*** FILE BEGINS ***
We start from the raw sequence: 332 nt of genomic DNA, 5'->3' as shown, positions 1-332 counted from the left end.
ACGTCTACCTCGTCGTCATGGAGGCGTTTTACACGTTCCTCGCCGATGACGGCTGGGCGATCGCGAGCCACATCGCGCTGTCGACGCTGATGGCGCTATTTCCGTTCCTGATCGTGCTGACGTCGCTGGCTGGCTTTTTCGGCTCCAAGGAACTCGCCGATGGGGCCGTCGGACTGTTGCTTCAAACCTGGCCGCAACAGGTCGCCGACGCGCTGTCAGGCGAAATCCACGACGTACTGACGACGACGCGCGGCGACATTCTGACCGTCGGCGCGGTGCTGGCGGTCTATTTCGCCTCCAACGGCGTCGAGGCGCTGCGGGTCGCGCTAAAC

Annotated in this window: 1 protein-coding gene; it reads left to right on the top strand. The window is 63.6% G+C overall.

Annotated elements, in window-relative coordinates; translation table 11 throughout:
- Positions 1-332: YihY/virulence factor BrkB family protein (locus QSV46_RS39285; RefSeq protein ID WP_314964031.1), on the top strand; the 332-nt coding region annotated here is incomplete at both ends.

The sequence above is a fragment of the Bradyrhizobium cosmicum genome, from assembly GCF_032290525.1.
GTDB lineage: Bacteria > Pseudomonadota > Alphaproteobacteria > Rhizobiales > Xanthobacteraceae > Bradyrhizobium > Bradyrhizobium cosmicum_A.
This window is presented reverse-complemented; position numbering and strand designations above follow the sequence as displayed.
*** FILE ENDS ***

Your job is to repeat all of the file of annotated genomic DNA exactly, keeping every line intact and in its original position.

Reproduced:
We start from the raw sequence: 332 nt of genomic DNA, 5'->3' as shown, positions 1-332 counted from the left end.
ACGTCTACCTCGTCGTCATGGAGGCGTTTTACACGTTCCTCGCCGATGACGGCTGGGCGATCGCGAGCCACATCGCGCTGTCGACGCTGATGGCGCTATTTCCGTTCCTGATCGTGCTGACGTCGCTGGCTGGCTTTTTCGGCTCCAAGGAACTCGCCGATGGGGCCGTCGGACTGTTGCTTCAAACCTGGCCGCAACAGGTCGCCGACGCGCTGTCAGGCGAAATCCACGACGTACTGACGACGACGCGCGGCGACATTCTGACCGTCGGCGCGGTGCTGGCGGTCTATTTCGCCTCCAACGGCGTCGAGGCGCTGCGGGTCGCGCTAAAC

Annotated in this window: 1 protein-coding gene; it reads left to right on the top strand. The window is 63.6% G+C overall.

Annotated elements, in window-relative coordinates; translation table 11 throughout:
- Positions 1-332: YihY/virulence factor BrkB family protein (locus QSV46_RS39285; RefSeq protein ID WP_314964031.1), on the top strand; the 332-nt coding region annotated here is incomplete at both ends.

The sequence above is a fragment of the Bradyrhizobium cosmicum genome, from assembly GCF_032290525.1.
GTDB lineage: Bacteria > Pseudomonadota > Alphaproteobacteria > Rhizobiales > Xanthobacteraceae > Bradyrhizobium > Bradyrhizobium cosmicum_A.
This window is presented reverse-complemented; position numbering and strand designations above follow the sequence as displayed.